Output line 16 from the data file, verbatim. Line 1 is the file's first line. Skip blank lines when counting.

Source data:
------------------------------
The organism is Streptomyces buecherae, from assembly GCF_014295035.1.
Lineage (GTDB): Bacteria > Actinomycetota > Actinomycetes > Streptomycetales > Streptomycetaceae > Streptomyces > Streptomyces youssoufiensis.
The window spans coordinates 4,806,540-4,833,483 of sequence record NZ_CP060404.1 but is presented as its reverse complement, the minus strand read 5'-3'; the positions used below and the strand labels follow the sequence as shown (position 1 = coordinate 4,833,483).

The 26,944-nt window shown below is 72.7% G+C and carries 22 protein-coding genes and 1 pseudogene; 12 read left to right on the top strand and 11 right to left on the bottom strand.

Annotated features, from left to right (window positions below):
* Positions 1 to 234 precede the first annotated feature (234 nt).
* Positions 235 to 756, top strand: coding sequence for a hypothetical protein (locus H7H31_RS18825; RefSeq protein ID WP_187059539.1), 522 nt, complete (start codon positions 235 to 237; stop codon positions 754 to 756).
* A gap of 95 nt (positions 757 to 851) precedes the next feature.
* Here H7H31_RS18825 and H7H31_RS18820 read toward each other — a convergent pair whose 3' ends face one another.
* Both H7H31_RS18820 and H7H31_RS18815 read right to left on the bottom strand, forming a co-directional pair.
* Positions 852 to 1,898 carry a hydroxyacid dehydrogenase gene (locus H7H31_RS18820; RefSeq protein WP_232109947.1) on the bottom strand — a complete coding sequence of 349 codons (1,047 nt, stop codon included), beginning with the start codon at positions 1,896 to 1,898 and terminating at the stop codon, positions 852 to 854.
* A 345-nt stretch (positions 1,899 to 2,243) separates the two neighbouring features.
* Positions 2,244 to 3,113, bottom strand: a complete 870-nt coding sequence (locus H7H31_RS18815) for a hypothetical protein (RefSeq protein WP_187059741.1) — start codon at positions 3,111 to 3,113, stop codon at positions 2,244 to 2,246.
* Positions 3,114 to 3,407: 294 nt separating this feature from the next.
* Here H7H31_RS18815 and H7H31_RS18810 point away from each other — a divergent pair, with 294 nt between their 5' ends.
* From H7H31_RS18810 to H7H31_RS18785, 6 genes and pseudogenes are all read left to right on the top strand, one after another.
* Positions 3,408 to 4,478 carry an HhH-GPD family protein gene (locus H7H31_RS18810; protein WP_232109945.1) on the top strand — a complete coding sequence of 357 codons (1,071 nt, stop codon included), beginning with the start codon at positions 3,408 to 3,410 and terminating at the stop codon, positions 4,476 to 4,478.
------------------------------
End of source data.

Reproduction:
* From H7H31_RS18810 to H7H31_RS18785, 6 genes and pseudogenes are all read left to right on the top strand, one after another.